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Paul Craig Park is south off of E. Broadway downtown and offers play equipment and basketball court.
Jim E. Piburn Ballfield is in Paul Craig Park and has a lighted field and restrooms.
Fishing River Linear Park is located on the north side of Fishing River adjacent to Paul Craig Park and Jim E. Piburn Ballfield on the west and extending to Golf Hill Drive on the east. The park contains a 0.7 mile walk trail from Marietta to Golf Hill Drive. The historic Superior Pagoda is located in the park.
A mineral water spring was discovered in a 40 acre wheat field in a river valley in 1880. This spring would eventually lead to the establishment of a city and a health resort industry. The site of that spring, and much of the river valley, is today encompassed by the Fishing River Linear Park. Except for the boundaries, setting and location, Fishing River Linear Park does not reflect any of George Kessler's influence, however, the site today remains developed much as Kessler originally envisioned it -- a park along the Fishing River, extending nearly a mile.
Along with the grounds of the Hall of Waters, which contain two mineral water wells, the Siloam and the Sulpho-Saline, the Fishing River Parkway, East Valley Park and Siloam Mountain comprised the "backbone" of the original park system. Between 1882 and 1887, development was spurred by the Excelsior Springs Company, a group of Kansas City capitalists who acquired nearly 1,000 acres of land, which included Siloam, Regent and Relief springs, as well as all the territory within a radius of one mile west and south of Fishing River.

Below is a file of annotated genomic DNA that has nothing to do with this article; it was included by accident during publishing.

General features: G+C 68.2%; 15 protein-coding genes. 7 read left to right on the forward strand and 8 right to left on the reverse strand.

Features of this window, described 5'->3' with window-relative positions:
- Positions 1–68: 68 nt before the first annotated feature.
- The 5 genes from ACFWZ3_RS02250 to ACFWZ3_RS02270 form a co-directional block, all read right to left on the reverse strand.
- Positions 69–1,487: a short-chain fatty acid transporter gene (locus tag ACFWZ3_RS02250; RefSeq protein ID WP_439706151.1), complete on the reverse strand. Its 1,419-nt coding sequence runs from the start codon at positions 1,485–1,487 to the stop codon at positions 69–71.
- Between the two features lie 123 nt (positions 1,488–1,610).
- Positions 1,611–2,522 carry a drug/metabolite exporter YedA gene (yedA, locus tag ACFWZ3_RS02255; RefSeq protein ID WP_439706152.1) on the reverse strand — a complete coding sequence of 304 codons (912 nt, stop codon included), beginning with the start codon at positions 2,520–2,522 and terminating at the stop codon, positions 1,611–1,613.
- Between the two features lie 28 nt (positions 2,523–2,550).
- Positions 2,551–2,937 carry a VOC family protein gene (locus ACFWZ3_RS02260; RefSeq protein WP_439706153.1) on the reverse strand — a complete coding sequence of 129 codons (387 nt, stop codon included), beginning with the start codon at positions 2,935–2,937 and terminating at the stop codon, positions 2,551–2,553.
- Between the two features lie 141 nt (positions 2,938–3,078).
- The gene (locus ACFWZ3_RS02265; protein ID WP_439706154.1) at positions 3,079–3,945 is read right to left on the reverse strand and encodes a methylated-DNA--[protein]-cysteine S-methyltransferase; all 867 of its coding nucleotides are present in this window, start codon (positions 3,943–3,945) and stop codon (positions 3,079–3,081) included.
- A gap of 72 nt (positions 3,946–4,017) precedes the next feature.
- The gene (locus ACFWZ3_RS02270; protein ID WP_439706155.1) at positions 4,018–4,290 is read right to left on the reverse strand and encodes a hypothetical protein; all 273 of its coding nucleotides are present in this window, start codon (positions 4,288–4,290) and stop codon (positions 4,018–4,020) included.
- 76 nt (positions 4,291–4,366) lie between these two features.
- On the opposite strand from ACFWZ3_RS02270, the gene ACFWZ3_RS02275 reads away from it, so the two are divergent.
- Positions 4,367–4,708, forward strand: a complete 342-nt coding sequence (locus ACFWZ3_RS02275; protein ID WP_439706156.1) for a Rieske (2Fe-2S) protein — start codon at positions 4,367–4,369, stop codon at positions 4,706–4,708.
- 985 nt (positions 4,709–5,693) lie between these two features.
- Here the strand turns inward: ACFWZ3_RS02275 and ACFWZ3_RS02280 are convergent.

In the early 1900's, the City of Excelsior Springs took possession of Siloam, as well as the Sulpho-Saline well. Fishing River Linear Park is also significant for its association with the Kansas City landscape architectural firm of Hare & Hare. Now known as Oschner, Hare & Hare, the firm may be the oldest continually operating landscape architectural firm in the country. They worked with the City of Excelsior Springs in the 1920's in developing a general beautification plan for the city and to prepare the site plans for the Hall of Waters.
In 1955, due to problems with flooding, many of the stone terraces and walkways in Siloam Park were eliminated, and a dike was constructed south of the Hall of Waters to protect it from Fishing River. In 1983, the Jim E. Piburn Ballfield was dedicated. Besides the Siloam and Sulpho-Saline wells, the park contains three additional wells that were piped to the Hall of Waters, the Park Spring well and two Superior Spring wells. The Superior Spring Pagoda is still in evidence today and is listed individually on the local Landmarks Register.
For more park history, click here.
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Sports and Play Equipment
• Lighted Ballfield
• Basketball Court
• Playground Equipment
Fishing River Linear Park
• 0.7 mile Walk Trail
• Historic Superior Well & Pagoda